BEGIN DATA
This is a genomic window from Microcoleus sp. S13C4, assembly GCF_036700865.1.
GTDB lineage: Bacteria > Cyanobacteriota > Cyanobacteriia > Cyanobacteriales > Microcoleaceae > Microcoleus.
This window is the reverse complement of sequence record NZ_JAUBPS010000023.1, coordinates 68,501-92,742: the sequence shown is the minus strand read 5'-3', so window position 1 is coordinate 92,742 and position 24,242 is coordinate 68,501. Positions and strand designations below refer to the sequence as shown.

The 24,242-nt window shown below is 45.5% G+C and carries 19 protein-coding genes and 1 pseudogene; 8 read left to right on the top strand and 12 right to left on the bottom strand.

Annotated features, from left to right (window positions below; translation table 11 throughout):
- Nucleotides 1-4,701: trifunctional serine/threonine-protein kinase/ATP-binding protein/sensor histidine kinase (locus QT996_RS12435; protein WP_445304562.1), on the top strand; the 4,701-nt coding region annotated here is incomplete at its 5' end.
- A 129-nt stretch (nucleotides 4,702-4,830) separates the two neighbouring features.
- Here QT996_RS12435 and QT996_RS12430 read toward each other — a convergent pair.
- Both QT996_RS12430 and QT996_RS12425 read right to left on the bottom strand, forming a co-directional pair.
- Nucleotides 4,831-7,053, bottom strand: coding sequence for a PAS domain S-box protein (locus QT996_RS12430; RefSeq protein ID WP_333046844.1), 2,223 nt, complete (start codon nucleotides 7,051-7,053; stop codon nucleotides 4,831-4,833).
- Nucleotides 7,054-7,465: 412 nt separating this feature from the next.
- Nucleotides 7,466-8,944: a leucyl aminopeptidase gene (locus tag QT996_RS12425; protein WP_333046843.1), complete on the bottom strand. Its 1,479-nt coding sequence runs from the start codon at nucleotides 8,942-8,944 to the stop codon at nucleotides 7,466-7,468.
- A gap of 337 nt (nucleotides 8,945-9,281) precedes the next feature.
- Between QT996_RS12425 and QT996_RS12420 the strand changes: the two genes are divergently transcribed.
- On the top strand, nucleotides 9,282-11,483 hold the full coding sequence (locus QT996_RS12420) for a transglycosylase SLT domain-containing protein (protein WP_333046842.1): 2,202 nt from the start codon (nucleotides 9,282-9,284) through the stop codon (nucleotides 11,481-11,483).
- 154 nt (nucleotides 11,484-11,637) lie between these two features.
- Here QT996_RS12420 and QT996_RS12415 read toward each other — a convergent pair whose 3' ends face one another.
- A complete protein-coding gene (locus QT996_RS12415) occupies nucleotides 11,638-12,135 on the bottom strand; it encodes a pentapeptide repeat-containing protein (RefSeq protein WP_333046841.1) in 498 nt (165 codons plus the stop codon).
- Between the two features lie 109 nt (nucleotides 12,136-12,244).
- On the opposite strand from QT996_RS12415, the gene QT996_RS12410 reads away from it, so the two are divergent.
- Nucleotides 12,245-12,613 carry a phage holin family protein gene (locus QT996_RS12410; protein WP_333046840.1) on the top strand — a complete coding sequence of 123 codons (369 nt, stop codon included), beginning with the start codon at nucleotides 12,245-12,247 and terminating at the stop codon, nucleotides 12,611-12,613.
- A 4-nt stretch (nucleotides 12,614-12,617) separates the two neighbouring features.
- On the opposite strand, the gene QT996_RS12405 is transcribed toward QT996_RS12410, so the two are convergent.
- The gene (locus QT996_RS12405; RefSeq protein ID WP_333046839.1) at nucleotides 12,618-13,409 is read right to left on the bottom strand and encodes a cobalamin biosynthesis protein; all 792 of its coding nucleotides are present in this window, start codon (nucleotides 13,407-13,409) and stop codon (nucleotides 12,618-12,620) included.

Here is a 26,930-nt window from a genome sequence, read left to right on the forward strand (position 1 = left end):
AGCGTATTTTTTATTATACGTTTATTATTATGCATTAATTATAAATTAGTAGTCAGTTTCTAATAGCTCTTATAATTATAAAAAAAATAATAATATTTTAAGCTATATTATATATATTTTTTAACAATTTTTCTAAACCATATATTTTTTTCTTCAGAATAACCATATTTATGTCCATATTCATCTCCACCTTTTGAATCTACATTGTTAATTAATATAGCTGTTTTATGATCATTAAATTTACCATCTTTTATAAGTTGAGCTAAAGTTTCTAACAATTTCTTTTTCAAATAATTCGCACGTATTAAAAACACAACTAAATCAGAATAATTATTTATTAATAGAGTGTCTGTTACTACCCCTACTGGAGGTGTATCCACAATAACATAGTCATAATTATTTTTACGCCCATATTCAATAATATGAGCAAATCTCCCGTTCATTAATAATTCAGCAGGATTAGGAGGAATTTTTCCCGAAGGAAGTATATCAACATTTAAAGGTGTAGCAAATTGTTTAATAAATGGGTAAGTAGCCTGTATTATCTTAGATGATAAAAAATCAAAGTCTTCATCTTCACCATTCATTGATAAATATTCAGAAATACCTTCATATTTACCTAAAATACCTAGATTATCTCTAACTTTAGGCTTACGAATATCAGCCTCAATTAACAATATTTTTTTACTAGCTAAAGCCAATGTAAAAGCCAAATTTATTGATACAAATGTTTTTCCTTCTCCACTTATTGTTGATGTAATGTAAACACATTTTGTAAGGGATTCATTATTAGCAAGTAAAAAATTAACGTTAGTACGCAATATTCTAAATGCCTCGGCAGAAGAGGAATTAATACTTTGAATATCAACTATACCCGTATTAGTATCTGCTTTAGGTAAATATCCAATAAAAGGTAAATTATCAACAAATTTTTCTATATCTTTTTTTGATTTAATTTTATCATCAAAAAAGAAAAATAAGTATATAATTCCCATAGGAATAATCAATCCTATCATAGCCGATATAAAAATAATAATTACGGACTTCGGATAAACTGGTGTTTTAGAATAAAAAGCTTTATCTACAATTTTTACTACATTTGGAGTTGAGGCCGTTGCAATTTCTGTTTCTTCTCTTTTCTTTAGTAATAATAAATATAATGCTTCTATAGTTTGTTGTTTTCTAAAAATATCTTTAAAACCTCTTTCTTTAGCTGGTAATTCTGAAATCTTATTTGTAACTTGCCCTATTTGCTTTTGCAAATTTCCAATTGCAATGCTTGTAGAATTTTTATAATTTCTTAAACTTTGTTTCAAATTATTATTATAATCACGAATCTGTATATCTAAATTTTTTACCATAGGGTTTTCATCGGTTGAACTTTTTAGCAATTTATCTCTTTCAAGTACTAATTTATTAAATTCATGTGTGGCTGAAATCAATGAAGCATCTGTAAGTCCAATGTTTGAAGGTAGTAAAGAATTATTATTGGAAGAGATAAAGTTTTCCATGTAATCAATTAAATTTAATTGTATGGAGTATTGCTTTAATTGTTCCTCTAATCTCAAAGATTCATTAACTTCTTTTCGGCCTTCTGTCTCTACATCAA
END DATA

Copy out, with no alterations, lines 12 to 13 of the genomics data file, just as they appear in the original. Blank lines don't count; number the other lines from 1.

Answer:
- Nucleotides 7,466-8,944: a leucyl aminopeptidase gene (locus tag QT996_RS12425; protein WP_333046843.1), complete on the bottom strand. Its 1,479-nt coding sequence runs from the start codon at nucleotides 8,942-8,944 to the stop codon at nucleotides 7,466-7,468.
- A gap of 337 nt (nucleotides 8,945-9,281) precedes the next feature.